Dr. John Hartmann

Proclaiming the Whole Counsel of God

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The Conversion and Call of Saul of Tarsus

September 25th, 2011 · No Comments

Saul of Tarsus was the chief instigator of a persecution against the early church in Jerusalem that was primarily aimed against the Hellenistic Jews who had believed in Jesus and who were associated with Stephen. His conversion took place while he was journeying to Damascus, to arrest and extradite any of Jesus’ followers who had fled there to escape the persecution that was taking place in Jerusalem. The risen and exalted Jesus appeared to him in a vision, and he within three days was baptized and filled with the Holy Spirit. The Lord also revealed to him his calling to bear witness concerning Him to the Gentiles, the sons of Israel, and even the political powers of the Roman world, and also shows him how much he will suffer in executing this mission, all for the sake of the Name of Jesus.

There thus is an inseparable connection between Paul’s apostolic witness and the sufferings he must endure for the Name of Jesus. Who were his persecutors? Not so much the Roman authorities, who generally were indifferent to Paul’s work, except when it disturbed the peace or was perceived to be a threat to Roman rule. Nor does his opposition come mostly from the general Gentile populace, though they too could become hostile when Paul’s work challenges their idolatry or the money some made through making idols. By and large, Paul’s chief opponents were his own brethren, the sons of Israel, who opposed him in nearly every major city in the Diaspora where he preached the gospel of Christ. Paul was persecuted by Jews who didn’t believe the gospel, who, after rejecting his message, would stir up riots in order to get the Roman authorities at odds with him. But he also was persecuted in some measure by Jews who believed Jesus was the Messiah, but who thought that Paul erred in not telling Gentiles who repented and believed in Jesus that they could not be saved without a full initiation into Judaism, which would include circumcision and accepting the full yoke of the Law of Moses.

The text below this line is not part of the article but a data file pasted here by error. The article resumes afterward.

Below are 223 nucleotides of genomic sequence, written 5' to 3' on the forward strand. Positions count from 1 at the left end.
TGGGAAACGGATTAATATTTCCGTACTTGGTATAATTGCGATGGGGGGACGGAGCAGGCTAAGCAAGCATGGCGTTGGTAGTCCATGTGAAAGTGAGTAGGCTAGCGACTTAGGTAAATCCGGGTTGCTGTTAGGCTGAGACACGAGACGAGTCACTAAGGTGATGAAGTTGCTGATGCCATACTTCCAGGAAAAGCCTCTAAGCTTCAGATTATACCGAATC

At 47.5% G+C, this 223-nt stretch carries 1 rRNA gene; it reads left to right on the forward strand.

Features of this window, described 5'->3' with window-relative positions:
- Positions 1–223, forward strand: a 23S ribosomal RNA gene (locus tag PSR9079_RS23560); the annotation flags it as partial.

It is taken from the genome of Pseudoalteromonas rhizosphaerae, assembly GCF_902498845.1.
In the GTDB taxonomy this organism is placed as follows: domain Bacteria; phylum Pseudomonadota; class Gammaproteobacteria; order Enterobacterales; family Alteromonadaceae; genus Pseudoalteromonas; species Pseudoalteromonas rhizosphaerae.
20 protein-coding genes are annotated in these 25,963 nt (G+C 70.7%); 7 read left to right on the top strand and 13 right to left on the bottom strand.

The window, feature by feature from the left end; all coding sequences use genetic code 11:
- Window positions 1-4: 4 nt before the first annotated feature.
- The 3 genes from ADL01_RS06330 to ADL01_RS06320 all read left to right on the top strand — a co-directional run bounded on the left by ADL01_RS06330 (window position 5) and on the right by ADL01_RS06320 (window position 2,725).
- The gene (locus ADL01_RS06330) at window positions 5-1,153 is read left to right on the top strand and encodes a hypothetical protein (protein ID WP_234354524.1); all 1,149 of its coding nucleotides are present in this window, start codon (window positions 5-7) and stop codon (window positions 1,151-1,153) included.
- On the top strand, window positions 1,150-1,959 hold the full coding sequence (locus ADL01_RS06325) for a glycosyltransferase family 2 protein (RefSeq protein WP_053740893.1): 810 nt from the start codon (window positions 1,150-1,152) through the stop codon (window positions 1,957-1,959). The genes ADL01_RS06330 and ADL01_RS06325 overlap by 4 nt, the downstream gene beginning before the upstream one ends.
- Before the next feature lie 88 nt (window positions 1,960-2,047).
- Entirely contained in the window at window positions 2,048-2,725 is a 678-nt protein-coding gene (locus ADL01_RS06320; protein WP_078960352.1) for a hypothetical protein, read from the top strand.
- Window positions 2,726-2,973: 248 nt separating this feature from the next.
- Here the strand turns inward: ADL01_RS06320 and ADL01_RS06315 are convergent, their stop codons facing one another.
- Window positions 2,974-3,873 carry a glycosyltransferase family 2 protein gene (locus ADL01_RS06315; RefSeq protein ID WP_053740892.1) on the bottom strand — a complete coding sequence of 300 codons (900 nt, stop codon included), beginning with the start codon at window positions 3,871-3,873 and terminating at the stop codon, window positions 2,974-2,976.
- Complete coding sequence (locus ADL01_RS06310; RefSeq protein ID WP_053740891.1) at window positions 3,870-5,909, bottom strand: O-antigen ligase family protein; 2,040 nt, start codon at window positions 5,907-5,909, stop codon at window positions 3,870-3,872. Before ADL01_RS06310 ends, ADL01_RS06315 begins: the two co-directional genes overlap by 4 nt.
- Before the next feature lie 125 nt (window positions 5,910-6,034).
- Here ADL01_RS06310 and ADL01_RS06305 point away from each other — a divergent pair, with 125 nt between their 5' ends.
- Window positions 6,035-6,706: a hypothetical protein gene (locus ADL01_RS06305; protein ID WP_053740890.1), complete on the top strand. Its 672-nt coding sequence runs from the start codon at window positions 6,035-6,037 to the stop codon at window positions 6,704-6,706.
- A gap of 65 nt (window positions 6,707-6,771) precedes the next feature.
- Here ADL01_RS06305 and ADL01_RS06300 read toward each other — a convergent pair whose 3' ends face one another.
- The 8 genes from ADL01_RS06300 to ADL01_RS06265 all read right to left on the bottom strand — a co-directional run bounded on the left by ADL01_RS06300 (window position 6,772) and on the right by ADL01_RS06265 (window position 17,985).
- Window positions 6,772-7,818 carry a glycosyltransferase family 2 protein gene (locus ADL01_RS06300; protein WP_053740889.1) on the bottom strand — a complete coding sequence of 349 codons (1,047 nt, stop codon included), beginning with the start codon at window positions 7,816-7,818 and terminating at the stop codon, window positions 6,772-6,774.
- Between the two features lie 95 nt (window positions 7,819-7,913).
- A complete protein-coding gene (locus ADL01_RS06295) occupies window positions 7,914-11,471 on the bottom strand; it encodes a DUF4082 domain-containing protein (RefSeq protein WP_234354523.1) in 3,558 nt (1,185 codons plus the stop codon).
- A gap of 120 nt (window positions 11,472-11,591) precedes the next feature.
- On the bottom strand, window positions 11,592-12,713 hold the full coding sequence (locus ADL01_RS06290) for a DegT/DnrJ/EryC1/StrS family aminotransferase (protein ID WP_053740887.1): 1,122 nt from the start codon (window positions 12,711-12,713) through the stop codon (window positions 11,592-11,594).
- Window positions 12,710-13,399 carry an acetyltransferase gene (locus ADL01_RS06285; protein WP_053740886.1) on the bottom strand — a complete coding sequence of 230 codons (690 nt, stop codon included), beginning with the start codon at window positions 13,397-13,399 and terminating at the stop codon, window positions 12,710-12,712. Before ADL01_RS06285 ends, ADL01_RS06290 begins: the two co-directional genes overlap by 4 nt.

Paul ministers out of deep awareness that the grace of God is with him in a special way to fulfill his calling to the Gentiles. “Yet not I, but the grace of God with me” (1 Cor 15:10) becomes something of motto for Paul’s life. And the scope of the mission and grace given to him is staggering to the mind. He is given “grace and apostleship to bring about obedience of faith among all the Gentiles, for His Name’s sake” (Rom 1:5; cf 12:3; 15:14-21). Paul never boasts of anything as coming from himself; everything he achieves in his ministry of the Gospel is a matter of the grace and power of God that work so mightily through him to achieve God’s goals among the Gentiles. This lays the foundation for a gift-based theology of ministry that Paul will in due time develop in his letters, displaying his unique insight that God has gifted and anointed each member of the Body of Christ for fruit-bearing in works of service that He prepared beforehand for each to walk in (Eph 2:10; 4:7-16′ 1 Cor 12; Rom 12:3-8).

Paul knows he has been given grace and apostleship in a unique way. But he in no way thinks of the work of God as something he carries out alone. Paul, more than any other NT author, again and again mentions by name those who co-labor with him in the cause of Christ, speaking of them with appreciation, affection, respect, and honor, as those who together with him lay down their lives for the Lord and His cause in the Gospel. Read through Paul’s letters and this will become so clear one wonders how we might have missed th is. Paul and the other apostles were here informed by the teaching of Jesus: that those involved in the mission of the Gospel must be ready to lose their lives in order to gain it (see Matt 10:37-42; Mark 8:34-38).

So Paul, after his conversion, was baptized and filled with the Holy Spirit, and immediately began to preach in the synagogues of Damascus, proclaiming that Jesus is the risen Son of God. This continues for three years, after which a plot against his life forces him to flee from Damascus to Jerusalem. We will pick up this story in two weeks, as we continue to look at the early ministry of the apostle Paul.

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